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Moving along to the third floor, we browsed through the pop culture galleries. Dumbo came from a ride at Disneyland.

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The most famous article in the National Museum of American History is probably Dorothy’s ruby slippers from the Wizard of Oz. The slippers were originally silver but were changed to red during filming because the red showed up better on the Technicolor film.

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Kermit the Frog and Oscar the Grouch also found homes in the gallery.

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We learned that Oscar the Grouch wasn’t always green. In early episodes of Sesame Street, he was yellow and then orange.

Looking down from the center of the third floor, we could see the long line waiting to see the newly restored Star Spangled Banner.

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This was the original flag that inspired the national anthem during the War of 1812. Today the flag is in pretty bad shape and is displayed under low light conditions. The displays surrounding the flag told the story of the national anthem as well as the early history of the flag. The flag was owned privately for many years and at times sections of it were cut out and given away as souvenirs. How American, yet how unfortunate…

Outside the exhibit were a number of people dressed in period garb in honor of the reopening of the museum.

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The museum was too large to take the whole thing in during a single afternoon, but we spent awhile longer wandering through the exhibits, particularly those about presidential life. The hat the Lincoln was wearing when he was shot was among the historical artifacts on display.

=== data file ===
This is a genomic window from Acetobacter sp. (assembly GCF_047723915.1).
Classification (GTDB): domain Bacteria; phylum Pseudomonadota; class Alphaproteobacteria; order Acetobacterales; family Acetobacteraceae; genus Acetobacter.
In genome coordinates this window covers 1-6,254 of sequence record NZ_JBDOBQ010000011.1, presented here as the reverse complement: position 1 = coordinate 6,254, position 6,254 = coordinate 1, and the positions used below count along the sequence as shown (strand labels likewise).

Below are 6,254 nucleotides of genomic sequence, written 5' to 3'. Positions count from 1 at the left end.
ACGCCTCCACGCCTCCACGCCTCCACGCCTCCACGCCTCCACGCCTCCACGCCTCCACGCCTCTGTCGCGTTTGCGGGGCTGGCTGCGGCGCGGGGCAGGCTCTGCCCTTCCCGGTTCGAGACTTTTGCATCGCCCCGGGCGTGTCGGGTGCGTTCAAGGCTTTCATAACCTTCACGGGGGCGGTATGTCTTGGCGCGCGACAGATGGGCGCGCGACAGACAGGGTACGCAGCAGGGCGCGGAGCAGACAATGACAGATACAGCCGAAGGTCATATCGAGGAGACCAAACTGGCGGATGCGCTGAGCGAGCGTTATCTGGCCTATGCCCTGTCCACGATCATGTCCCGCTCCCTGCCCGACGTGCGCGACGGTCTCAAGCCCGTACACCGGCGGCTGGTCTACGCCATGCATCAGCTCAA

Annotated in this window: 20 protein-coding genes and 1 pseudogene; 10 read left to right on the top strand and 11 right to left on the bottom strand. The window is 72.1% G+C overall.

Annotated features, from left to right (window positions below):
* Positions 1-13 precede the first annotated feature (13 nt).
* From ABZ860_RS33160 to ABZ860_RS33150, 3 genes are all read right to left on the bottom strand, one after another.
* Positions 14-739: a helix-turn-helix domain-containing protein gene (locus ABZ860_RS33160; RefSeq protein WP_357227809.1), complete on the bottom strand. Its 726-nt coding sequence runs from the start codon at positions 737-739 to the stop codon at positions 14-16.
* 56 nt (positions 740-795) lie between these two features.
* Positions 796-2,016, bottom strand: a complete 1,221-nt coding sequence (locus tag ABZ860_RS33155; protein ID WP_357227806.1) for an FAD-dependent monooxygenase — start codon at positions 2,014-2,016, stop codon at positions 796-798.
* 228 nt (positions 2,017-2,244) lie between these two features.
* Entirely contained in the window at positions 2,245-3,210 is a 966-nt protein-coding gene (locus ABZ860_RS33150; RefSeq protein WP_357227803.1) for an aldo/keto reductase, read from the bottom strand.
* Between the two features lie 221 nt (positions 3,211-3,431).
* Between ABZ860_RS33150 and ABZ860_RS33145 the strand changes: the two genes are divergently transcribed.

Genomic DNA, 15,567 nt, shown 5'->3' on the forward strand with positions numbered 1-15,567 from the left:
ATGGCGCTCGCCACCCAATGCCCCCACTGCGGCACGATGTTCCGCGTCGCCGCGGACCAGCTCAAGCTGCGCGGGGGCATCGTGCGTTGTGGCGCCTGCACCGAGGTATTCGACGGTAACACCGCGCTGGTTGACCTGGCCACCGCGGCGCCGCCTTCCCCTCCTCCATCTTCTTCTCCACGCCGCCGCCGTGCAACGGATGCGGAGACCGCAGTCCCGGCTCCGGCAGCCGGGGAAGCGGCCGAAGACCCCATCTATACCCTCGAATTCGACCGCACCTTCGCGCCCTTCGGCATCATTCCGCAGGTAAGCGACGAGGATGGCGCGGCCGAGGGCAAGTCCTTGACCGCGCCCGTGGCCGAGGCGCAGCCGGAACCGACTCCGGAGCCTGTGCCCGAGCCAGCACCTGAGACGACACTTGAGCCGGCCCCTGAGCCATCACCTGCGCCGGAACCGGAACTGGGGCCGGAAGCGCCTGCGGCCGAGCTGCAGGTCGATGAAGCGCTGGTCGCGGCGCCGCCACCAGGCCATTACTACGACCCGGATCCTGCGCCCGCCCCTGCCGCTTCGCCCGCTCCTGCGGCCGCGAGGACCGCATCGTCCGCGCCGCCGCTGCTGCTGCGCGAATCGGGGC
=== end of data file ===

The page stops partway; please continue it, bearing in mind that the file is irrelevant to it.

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At this point, we’d had a pretty full day of sightseeing. We hopped on the train to Bethesda where we planned to meet our friends Avinash and Marketa for dinner. We were there a little early so we spent some time browsing in a Barnes and Noble before Avinash picked us up. Dinner was at a yummy Spanish tapas restaurant.

Saturday morning, Sarah got up and drove into DC to meet her friend Jen for brunch. Having never driven in DC before and not having a navigator, Sarah was quite proud of herself to make it to the restaurant without much hassle (only one wrong turn from a roundabout that was fairly easily corrected). The mostly grid arrangement of roads in DC is a big help when navigating in an unfamiliar area. Sarah and Jen had fun catching up and reminiscing about their days in France.

That afternoon, we went with Avinash and Marketa to a Czech movie called The Country Teacher. After the movie, we ate at a Lebanese restaurant.

Sunday, we drove out to Harpers Ferry. Sarah wanted to go to West Virginia, since it was one of the few states in the US that she hadn’t been to previously. As it happens, Harpers Ferry was about the closest point in West Virginia from where we were staying, and it is the site of a really interesting National Historical Park.

We parked at the visitors center and took the bus down to the historic townsite. The strategic location at the confluence of the Potomac and Shenandoah Rivers made the area important through much of the early history of the US.

Looking up from the bus stop, we saw a well preserved church.

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Much of the town is now owned and preserved by the National Park Service, but there are still some private buildings and businesses. This is one of the main streets in the area owned by the park system. Some of these buildings have been turned into museums.

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It was a peaceful afternoon with only a few other people wandering around as we strolled through town taking in the sights.

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We crossed the Potomac on a walking bridge beside the railroad tracks.

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From there, we climbed a couple of miles on a pleasant hike through the woods, enjoying the fresh air and exercise. At the top, we were rewarded with views looking down on Harpers Ferry and the rivers.

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After our hike, we continued exploring the old buildings and streets. Here’s a glimpse inside the local tavern.

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Numerous old structures were beautifully preserved.

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We finally dragged ourselves away around late afternoon and started the drive back to Virginia. Even the drive was pretty.

The next morning, we took a picture with Avinash and Marketa before continuing on our way up to Boston.